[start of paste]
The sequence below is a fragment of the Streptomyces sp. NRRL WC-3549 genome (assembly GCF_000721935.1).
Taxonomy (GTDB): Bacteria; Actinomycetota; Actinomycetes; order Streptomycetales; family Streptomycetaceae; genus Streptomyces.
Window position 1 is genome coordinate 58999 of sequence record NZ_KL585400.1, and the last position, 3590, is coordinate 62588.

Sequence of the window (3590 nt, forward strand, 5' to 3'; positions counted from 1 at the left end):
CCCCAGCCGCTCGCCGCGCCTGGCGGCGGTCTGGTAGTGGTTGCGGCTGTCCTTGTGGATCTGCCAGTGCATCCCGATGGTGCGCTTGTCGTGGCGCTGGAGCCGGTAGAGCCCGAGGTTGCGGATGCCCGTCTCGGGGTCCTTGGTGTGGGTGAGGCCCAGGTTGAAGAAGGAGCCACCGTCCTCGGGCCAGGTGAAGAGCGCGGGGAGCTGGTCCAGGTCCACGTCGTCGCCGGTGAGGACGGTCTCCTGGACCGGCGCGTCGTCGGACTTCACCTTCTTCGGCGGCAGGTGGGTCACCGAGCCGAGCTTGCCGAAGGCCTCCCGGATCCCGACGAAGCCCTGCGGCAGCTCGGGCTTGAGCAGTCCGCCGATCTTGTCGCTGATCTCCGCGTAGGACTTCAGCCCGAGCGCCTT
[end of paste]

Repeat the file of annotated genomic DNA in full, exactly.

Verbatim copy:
The sequence below is a fragment of the Streptomyces sp. NRRL WC-3549 genome (assembly GCF_000721935.1).
Taxonomy (GTDB): Bacteria; Actinomycetota; Actinomycetes; order Streptomycetales; family Streptomycetaceae; genus Streptomyces.
Window position 1 is genome coordinate 58999 of sequence record NZ_KL585400.1, and the last position, 3590, is coordinate 62588.

Sequence of the window (3590 nt, forward strand, 5' to 3'; positions counted from 1 at the left end):
CCCCAGCCGCTCGCCGCGCCTGGCGGCGGTCTGGTAGTGGTTGCGGCTGTCCTTGTGGATCTGCCAGTGCATCCCGATGGTGCGCTTGTCGTGGCGCTGGAGCCGGTAGAGCCCGAGGTTGCGGATGCCCGTCTCGGGGTCCTTGGTGTGGGTGAGGCCCAGGTTGAAGAAGGAGCCACCGTCCTCGGGCCAGGTGAAGAGCGCGGGGAGCTGGTCCAGGTCCACGTCGTCGCCGGTGAGGACGGTCTCCTGGACCGGCGCGTCGTCGGACTTCACCTTCTTCGGCGGCAGGTGGGTCACCGAGCCGAGCTTGCCGAAGGCCTCCCGGATCCCGACGAAGCCCTGCGGCAGCTCGGGCTTGAGCAGTCCGCCGATCTTGTCGCTGATCTCCGCGTAGGACTTCAGCCCGAGCGCCTT